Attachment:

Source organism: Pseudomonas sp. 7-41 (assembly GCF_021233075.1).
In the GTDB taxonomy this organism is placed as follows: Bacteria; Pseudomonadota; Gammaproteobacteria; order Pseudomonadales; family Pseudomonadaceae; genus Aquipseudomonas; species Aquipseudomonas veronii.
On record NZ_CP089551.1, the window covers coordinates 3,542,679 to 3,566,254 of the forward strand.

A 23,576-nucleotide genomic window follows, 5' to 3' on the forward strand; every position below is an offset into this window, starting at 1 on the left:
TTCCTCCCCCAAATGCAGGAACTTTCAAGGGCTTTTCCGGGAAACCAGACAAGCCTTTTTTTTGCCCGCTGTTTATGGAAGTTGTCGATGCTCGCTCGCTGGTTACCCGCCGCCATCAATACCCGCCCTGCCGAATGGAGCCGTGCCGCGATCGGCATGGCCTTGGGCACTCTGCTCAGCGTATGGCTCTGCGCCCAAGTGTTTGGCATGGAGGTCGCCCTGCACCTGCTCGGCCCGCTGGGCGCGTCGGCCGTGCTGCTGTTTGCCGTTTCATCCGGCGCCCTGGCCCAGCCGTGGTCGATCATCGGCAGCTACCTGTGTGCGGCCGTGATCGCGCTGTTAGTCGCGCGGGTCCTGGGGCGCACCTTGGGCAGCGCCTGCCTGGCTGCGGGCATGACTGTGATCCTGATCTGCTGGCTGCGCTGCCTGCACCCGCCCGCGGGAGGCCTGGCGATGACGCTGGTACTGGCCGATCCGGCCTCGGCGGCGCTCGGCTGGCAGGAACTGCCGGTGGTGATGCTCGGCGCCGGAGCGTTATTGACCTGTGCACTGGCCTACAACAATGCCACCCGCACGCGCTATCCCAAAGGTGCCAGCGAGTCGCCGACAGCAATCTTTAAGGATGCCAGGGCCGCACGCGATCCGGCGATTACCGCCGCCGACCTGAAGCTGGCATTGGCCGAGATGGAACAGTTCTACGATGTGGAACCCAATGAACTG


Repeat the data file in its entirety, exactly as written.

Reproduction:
Source organism: Pseudomonas sp. 7-41 (assembly GCF_021233075.1).
In the GTDB taxonomy this organism is placed as follows: Bacteria; Pseudomonadota; Gammaproteobacteria; order Pseudomonadales; family Pseudomonadaceae; genus Aquipseudomonas; species Aquipseudomonas veronii.
On record NZ_CP089551.1, the window covers coordinates 3,542,679 to 3,566,254 of the forward strand.

A 23,576-nucleotide genomic window follows, 5' to 3' on the forward strand; every position below is an offset into this window, starting at 1 on the left:
TTCCTCCCCCAAATGCAGGAACTTTCAAGGGCTTTTCCGGGAAACCAGACAAGCCTTTTTTTTGCCCGCTGTTTATGGAAGTTGTCGATGCTCGCTCGCTGGTTACCCGCCGCCATCAATACCCGCCCTGCCGAATGGAGCCGTGCCGCGATCGGCATGGCCTTGGGCACTCTGCTCAGCGTATGGCTCTGCGCCCAAGTGTTTGGCATGGAGGTCGCCCTGCACCTGCTCGGCCCGCTGGGCGCGTCGGCCGTGCTGCTGTTTGCCGTTTCATCCGGCGCCCTGGCCCAGCCGTGGTCGATCATCGGCAGCTACCTGTGTGCGGCCGTGATCGCGCTGTTAGTCGCGCGGGTCCTGGGGCGCACCTTGGGCAGCGCCTGCCTGGCTGCGGGCATGACTGTGATCCTGATCTGCTGGCTGCGCTGCCTGCACCCGCCCGCGGGAGGCCTGGCGATGACGCTGGTACTGGCCGATCCGGCCTCGGCGGCGCTCGGCTGGCAGGAACTGCCGGTGGTGATGCTCGGCGCCGGAGCGTTATTGACCTGTGCACTGGCCTACAACAATGCCACCCGCACGCGCTATCCCAAAGGTGCCAGCGAGTCGCCGACAGCAATCTTTAAGGATGCCAGGGCCGCACGCGATCCGGCGATTACCGCCGCCGACCTGAAGCTGGCATTGGCCGAGATGGAACAGTTCTACGATGTGGAACCCAATGAACTG